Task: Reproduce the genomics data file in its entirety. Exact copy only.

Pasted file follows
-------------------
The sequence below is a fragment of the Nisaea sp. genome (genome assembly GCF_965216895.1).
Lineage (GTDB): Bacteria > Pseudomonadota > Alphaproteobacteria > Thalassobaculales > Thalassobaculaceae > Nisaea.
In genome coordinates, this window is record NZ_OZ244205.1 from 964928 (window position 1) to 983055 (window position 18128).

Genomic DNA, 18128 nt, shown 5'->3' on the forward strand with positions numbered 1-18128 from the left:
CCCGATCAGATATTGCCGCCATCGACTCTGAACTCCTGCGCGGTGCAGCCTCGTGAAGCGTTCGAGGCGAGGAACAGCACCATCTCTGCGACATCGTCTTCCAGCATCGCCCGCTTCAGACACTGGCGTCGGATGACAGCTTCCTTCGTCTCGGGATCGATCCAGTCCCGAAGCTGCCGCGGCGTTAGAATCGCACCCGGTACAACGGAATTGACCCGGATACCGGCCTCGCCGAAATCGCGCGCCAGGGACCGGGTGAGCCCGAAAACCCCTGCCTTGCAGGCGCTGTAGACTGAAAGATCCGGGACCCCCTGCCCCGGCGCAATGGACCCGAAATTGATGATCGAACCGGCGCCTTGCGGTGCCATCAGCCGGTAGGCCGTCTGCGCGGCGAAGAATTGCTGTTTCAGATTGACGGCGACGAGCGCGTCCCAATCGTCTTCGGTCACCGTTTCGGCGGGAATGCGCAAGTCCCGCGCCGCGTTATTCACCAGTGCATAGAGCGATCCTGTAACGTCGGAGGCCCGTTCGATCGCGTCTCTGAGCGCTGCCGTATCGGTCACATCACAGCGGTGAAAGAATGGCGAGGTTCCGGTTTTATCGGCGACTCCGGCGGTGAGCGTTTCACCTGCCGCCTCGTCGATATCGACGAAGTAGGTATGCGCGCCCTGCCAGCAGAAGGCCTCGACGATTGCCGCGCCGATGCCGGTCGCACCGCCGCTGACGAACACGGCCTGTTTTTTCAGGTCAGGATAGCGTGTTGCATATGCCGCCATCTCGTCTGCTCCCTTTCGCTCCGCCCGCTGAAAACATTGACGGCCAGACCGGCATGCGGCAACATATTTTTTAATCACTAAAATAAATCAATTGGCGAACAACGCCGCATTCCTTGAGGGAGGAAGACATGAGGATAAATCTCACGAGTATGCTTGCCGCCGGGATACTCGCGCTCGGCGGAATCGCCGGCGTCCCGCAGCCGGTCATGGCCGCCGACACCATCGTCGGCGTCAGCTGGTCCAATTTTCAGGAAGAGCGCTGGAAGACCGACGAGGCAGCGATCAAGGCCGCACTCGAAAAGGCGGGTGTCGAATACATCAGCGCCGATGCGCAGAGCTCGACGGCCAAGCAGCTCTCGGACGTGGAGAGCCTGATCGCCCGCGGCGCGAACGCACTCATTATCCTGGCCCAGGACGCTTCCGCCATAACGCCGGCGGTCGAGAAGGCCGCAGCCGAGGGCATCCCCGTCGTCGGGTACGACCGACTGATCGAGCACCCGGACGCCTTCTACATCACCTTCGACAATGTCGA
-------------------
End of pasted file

The sequence below is a fragment of the Nisaea sp. genome (genome assembly GCF_965216895.1).
Lineage (GTDB): Bacteria > Pseudomonadota > Alphaproteobacteria > Thalassobaculales > Thalassobaculaceae > Nisaea.
In genome coordinates, this window is record NZ_OZ244205.1 from 964928 (window position 1) to 983055 (window position 18128).

Genomic DNA, 18128 nt, shown 5'->3' on the forward strand with positions numbered 1-18128 from the left:
CCCGATCAGATATTGCCGCCATCGACTCTGAACTCCTGCGCGGTGCAGCCTCGTGAAGCGTTCGAGGCGAGGAACAGCACCATCTCTGCGACATCGTCTTCCAGCATCGCCCGCTTCAGACACTGGCGTCGGATGACAGCTTCCTTCGTCTCGGGATCGATCCAGTCCCGAAGCTGCCGCGGCGTTAGAATCGCACCCGGTACAACGGAATTGACCCGGATACCGGCCTCGCCGAAATCGCGCGCCAGGGACCGGGTGAGCCCGAAAACCCCTGCCTTGCAGGCGCTGTAGACTGAAAGATCCGGGACCCCCTGCCCCGGCGCAATGGACCCGAAATTGATGATCGAACCGGCGCCTTGCGGTGCCATCAGCCGGTAGGCCGTCTGCGCGGCGAAGAATTGCTGTTTCAGATTGACGGCGACGAGCGCGTCCCAATCGTCTTCGGTCACCGTTTCGGCGGGAATGCGCAAGTCCCGCGCCGCGTTATTCACCAGTGCATAGAGCGATCCTGTAACGTCGGAGGCCCGTTCGATCGCGTCTCTGAGCGCTGCCGTATCGGTCACATCACAGCGGTGAAAGAATGGCGAGGTTCCGGTTTTATCGGCGACTCCGGCGGTGAGCGTTTCACCTGCCGCCTCGTCGATATCGACGAAGTAGGTATGCGCGCCCTGCCAGCAGAAGGCCTCGACGATTGCCGCGCCGATGCCGGTCGCACCGCCGCTGACGAACACGGCCTGTTTTTTCAGGTCAGGATAGCGTGTTGCATATGCCGCCATCTCGTCTGCTCCCTTTCGCTCCGCCCGCTGAAAACATTGACGGCCAGACCGGCATGCGGCAACATATTTTTTAATCACTAAAATAAATCAATTGGCGAACAACGCCGCATTCCTTGAGGGAGGAAGACATGAGGATAAATCTCACGAGTATGCTTGCCGCCGGGATACTCGCGCTCGGCGGAATCGCCGGCGTCCCGCAGCCGGTCATGGCCGCCGACACCATCGTCGGCGTCAGCTGGTCCAATTTTCAGGAAGAGCGCTGGAAGACCGACGAGGCAGCGATCAAGGCCGCACTCGAAAAGGCGGGTGTCGAATACATCAGCGCCGATGCGCAGAGCTCGACGGCCAAGCAGCTCTCGGACGTGGAGAGCCTGATCGCCCGCGGCGCGAACGCACTCATTATCCTGGCCCAGGACGCTTCCGCCATAACGCCGGCGGTCGAGAAGGCCGCAGCCGAGGGCATCCCCGTCGTCGGGTACGACCGACTGATCGAGCACCCGGACGCCTTCTACATCACCTTCGACAATGTCGA